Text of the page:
Kerala High Court: R. Narayana Pisharadi, J., while observing the instant matter asked the trial court to reconsider the question whether the suit document is a bond or an agreement.
The instant suit was filed for the realisation of money and certain other reliefs. The claim for money was based on the document allegedly executed by the first defendant in favour of the plaintiff.
When the said document was tendered in evidence, the defendants raised an objection to the marking of the document on the ground that it is a bond and it is an insufficiently stamped document.
Trial Court in its decision had found that the suit document was only an agreement and not a bond.
Defendants had also raised an objection contending that the document was a mortgage deed and it should be compulsorily registrable.
Section 2(a) of the Kerala Stamp Act, 1959 defined a bond as follows:
“(a) ‘bond’ includes —
(i) any instrument whereby a person
obliges himself to pay money to another, on condition that the obligation shall be void if a specified act is performed, or is not performed, as the case may be;
(ii) any instrument attested by a witness and not payable to order or bearer, whereby a person obliges himself to pay money to another; and
(iii) any instrument so attested, whereby a person obliges himself to deliver grain or other agricultural produce to another;”
It was observed that the above-stated definition is identical to the definition of bond in Section 2(5) of the Indian Stamp Act, 1899. The said definition includes all types of instruments.
Petitioner’s Senior Counsel submitted that the suit document comes under Clause (ii) mentioned above. But, learned counsel for the first respondent would contend that in order to attract Clause (ii) of Section 2(a) of the Act, the obligation created by the document shall be to pay a definite or specified amount and not something to be determined by the Court.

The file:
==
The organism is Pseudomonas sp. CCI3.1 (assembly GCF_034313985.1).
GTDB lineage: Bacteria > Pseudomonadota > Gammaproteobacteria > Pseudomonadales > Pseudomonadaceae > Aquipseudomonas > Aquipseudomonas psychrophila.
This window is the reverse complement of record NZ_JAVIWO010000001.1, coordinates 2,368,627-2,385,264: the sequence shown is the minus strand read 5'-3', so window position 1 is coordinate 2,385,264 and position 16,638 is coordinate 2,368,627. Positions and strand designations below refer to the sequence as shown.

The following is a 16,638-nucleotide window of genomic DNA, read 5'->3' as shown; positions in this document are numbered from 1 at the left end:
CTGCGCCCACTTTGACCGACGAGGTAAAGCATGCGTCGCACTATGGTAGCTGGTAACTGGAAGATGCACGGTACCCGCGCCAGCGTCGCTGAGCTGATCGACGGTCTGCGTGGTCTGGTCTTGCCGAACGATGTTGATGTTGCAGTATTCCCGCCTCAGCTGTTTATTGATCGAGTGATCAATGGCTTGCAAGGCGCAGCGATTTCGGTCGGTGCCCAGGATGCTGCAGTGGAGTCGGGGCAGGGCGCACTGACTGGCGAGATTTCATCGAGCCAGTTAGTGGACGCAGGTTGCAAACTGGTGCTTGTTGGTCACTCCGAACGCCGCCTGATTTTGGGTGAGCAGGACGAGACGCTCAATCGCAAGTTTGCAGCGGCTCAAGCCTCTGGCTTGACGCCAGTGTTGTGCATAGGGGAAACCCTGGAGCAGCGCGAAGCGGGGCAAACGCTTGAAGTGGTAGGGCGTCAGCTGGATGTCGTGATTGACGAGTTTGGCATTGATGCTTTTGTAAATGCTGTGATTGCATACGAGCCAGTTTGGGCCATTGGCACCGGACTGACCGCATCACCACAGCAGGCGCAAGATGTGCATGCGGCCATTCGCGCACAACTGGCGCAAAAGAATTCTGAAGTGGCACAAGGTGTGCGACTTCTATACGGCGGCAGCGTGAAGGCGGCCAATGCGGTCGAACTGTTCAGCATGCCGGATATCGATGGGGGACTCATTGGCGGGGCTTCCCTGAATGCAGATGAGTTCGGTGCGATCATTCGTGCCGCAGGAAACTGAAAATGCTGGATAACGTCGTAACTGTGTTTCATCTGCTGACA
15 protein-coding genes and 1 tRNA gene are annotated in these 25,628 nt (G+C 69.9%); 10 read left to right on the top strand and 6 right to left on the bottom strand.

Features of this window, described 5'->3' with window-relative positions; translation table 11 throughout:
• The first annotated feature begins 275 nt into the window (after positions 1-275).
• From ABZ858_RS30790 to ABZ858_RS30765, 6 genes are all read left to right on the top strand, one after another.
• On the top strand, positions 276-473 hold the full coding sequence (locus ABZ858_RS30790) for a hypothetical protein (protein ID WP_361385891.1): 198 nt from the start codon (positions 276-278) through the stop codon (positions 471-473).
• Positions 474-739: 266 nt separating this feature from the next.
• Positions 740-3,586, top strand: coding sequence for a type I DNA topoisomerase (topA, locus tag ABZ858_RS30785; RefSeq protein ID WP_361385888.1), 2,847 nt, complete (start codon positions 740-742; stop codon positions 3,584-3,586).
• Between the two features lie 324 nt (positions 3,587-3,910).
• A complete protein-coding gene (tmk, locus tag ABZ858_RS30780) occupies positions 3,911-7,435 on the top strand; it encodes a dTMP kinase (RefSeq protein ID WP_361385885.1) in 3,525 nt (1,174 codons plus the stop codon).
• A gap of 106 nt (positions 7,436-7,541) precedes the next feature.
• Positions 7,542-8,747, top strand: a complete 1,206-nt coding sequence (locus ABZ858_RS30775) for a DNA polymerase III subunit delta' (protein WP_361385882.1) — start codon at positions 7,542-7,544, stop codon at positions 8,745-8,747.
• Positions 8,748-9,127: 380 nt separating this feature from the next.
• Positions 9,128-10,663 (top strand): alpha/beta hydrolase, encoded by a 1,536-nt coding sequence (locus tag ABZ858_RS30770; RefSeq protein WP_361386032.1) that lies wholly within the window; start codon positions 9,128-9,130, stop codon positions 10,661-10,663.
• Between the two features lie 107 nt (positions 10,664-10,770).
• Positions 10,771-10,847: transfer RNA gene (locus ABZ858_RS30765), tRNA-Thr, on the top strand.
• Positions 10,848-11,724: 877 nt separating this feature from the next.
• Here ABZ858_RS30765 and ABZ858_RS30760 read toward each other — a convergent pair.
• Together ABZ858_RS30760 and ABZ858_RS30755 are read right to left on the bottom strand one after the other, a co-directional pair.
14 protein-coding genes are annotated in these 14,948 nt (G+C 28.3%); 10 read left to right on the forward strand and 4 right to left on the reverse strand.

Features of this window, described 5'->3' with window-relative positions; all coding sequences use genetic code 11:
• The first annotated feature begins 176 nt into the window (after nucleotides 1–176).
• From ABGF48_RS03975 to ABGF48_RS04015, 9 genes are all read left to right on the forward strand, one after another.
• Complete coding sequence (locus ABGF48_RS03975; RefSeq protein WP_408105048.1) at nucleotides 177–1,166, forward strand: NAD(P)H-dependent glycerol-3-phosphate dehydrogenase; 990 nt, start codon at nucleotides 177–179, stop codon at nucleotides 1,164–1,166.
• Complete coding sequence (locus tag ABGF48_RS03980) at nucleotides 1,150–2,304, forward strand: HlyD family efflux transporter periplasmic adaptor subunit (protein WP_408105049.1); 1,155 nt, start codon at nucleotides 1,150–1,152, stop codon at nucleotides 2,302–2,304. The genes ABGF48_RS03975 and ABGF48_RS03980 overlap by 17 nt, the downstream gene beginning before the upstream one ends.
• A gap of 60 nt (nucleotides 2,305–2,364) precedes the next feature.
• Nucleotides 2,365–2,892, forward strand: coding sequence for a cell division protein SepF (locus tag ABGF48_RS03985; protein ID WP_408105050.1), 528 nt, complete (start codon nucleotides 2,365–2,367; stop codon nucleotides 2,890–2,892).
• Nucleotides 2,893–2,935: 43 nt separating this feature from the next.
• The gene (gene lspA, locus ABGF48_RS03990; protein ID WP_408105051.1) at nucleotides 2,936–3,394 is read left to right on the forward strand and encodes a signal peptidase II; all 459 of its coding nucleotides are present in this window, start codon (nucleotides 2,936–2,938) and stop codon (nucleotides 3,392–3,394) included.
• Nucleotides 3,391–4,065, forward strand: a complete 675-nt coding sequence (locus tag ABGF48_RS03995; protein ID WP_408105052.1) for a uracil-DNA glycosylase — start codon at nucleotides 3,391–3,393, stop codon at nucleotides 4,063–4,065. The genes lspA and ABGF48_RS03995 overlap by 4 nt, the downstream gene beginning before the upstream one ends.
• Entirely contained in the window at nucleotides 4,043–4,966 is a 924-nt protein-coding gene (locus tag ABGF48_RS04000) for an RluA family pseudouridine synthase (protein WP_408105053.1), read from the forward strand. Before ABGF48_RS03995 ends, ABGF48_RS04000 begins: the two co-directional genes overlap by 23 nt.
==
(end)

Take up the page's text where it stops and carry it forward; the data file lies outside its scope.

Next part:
Further, it was submitted that in the instant case the document does not create an obligation to pay a definite or specified amount and therefore, it is not a bond but only agreement.
Suit document is styled as an agreement. But, for finding out the true character of the instrument, one has to read the instrument as a whole and then find out the dominant purpose. The test is not what the document calls itself or what form it adopts but what is the true meaning and effect of the terms contained therein.
Delhi High Court’s decision in Hamdard Dawakhana (Wakf),1967 SCC OnLine Del 36, the full bench of the court considered the distinction between the bond and an agreement. In this decision, it was observed that it is trite to say that every bond is an agreement and so is the case with a mortgage or sale or exchange but what the court has to see is whether that agreement has acquired the character of a “bond”.
Distinguishing Feature of a Bond
Bond has an obligation to pay money created by the instrument itself.
A document which evidences acknowledgement of an antecedent obligation or a pre-existing liability would not normally become a bond.
The real test to decide whether a particular document is a bond or not is to find out, after reading the document as a whole, whether an obligation is created by the document itself or whether it is merely an acknowledgment of a pre-existing liability.
Where the obligation is a pre-existing one, the subsequent document or the document executed subsequently, giving the nature of the obligation or the terms and conditions of the contract, shall be a mere agreement.
Trial Court failed to take into consideration the fact that, as per the terms of the document, a liability is created for a fixed amount, that is, the amount borrowed and 10% of that amount. Adding to this, it also did not consider whether the stipulation in the document is sufficient to treat it as a bond. Principles mentioned in the Supreme Court cases have also not been referred by the trial court.
High Court allowed the original petition and further stated that the trial court shall consider the question of whether the suit document is a bond or an agreement. [A.V. Ravi v. M.M. Abdulkhadar, 2020 SCC OnLine Ker 8185, decided on 01-12-2020]